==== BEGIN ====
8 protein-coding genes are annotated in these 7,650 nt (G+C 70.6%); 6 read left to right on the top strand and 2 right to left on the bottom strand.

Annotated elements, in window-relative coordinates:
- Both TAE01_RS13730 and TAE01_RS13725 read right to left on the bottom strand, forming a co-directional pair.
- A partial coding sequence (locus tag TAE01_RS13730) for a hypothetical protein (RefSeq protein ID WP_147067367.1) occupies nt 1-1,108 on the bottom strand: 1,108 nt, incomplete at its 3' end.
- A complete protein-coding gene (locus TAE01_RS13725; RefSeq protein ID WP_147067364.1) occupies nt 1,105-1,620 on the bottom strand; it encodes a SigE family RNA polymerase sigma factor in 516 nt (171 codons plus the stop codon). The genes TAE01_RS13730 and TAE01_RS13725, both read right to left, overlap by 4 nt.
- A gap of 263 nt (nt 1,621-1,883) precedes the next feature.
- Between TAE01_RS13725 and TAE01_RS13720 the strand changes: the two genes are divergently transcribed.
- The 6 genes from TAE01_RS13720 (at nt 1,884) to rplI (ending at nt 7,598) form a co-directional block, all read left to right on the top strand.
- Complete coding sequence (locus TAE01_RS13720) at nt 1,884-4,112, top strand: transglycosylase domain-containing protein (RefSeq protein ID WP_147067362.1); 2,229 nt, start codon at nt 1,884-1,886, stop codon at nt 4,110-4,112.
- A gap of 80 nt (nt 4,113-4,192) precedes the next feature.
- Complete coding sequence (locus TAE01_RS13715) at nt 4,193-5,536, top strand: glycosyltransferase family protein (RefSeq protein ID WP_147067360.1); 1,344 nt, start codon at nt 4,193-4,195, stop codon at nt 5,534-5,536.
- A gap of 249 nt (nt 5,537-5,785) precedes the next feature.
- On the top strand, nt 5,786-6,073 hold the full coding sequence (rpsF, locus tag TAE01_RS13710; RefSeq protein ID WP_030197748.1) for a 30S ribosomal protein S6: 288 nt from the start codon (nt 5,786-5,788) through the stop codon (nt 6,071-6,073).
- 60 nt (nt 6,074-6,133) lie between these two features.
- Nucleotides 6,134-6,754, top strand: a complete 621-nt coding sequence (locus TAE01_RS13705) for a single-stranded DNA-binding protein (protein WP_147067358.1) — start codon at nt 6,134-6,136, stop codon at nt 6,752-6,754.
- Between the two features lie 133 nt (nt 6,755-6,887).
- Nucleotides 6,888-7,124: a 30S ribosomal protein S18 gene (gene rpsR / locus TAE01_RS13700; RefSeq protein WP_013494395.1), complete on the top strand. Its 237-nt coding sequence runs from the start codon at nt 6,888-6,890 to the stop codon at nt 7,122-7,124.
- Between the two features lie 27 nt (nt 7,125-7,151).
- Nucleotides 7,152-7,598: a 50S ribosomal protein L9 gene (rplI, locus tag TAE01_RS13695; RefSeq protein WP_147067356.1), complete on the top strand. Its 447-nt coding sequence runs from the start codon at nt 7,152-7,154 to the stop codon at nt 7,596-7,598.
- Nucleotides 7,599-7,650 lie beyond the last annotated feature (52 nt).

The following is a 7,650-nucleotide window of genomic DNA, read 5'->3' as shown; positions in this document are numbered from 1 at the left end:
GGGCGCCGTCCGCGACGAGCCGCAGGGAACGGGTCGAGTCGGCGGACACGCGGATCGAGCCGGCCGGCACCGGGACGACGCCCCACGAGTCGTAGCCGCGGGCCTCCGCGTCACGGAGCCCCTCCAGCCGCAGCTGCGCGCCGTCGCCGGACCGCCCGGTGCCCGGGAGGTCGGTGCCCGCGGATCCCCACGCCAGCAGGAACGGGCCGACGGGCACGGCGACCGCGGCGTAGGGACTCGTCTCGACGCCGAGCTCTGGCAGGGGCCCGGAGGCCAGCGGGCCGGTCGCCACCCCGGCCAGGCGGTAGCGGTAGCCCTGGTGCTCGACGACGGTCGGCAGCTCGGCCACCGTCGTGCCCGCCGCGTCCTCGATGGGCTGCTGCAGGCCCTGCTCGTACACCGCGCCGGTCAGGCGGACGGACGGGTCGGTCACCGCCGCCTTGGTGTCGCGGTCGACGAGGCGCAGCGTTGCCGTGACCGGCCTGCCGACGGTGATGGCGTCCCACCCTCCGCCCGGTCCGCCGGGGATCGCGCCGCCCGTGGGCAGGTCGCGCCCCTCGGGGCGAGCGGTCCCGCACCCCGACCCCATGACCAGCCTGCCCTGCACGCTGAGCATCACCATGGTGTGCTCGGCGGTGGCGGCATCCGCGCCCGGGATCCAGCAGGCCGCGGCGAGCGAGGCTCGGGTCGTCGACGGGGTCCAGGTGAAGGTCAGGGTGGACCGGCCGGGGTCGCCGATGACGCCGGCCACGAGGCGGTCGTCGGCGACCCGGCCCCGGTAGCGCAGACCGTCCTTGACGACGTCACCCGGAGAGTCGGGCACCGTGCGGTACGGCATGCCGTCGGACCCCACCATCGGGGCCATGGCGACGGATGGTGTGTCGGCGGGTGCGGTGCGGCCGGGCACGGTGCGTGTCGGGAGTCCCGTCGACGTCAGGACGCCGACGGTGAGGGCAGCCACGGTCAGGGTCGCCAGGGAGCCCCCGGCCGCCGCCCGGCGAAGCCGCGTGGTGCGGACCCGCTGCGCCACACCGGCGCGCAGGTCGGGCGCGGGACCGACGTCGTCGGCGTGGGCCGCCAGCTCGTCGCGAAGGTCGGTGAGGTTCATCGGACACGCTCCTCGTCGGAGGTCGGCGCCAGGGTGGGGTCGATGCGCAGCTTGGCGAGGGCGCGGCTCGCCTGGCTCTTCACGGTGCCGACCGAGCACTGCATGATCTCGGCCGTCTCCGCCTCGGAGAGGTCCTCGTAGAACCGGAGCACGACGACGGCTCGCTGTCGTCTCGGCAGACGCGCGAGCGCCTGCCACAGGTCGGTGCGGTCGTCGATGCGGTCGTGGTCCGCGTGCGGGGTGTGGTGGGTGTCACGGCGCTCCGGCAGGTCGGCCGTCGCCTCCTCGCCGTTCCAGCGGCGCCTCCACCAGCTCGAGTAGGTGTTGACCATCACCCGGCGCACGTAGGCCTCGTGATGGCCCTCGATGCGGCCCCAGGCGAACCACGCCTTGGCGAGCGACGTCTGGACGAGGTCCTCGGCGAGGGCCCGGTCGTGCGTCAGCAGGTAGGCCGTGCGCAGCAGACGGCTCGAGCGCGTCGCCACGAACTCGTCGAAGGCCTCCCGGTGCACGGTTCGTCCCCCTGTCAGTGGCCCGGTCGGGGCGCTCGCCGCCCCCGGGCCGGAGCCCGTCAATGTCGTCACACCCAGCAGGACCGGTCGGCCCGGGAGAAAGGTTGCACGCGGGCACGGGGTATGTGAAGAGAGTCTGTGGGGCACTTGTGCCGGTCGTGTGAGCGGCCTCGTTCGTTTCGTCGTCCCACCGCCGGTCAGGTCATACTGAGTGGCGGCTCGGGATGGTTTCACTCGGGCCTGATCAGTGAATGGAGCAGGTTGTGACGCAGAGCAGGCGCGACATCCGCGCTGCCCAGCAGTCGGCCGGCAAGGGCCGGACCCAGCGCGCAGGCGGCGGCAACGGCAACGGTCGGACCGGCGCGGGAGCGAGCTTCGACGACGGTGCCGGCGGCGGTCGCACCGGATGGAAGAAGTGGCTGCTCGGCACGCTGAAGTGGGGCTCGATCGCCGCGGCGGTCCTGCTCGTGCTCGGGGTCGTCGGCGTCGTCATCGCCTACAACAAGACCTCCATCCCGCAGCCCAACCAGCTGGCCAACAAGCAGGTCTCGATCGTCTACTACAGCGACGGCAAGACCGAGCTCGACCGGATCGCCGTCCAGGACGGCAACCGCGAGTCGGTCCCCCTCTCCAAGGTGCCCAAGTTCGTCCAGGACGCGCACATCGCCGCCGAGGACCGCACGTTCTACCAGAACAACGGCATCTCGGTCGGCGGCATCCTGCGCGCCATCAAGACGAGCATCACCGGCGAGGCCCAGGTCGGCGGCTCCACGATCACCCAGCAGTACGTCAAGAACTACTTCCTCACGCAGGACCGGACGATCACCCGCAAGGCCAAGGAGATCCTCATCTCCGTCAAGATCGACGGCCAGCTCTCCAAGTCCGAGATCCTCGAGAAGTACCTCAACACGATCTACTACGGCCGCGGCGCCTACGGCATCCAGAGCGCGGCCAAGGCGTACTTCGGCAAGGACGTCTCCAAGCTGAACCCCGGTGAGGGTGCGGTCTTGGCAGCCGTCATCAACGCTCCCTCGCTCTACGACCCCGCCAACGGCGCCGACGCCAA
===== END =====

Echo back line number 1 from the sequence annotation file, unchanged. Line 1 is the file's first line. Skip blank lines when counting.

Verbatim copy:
8 protein-coding genes are annotated in these 7,650 nt (G+C 70.6%); 6 read left to right on the top strand and 2 right to left on the bottom strand.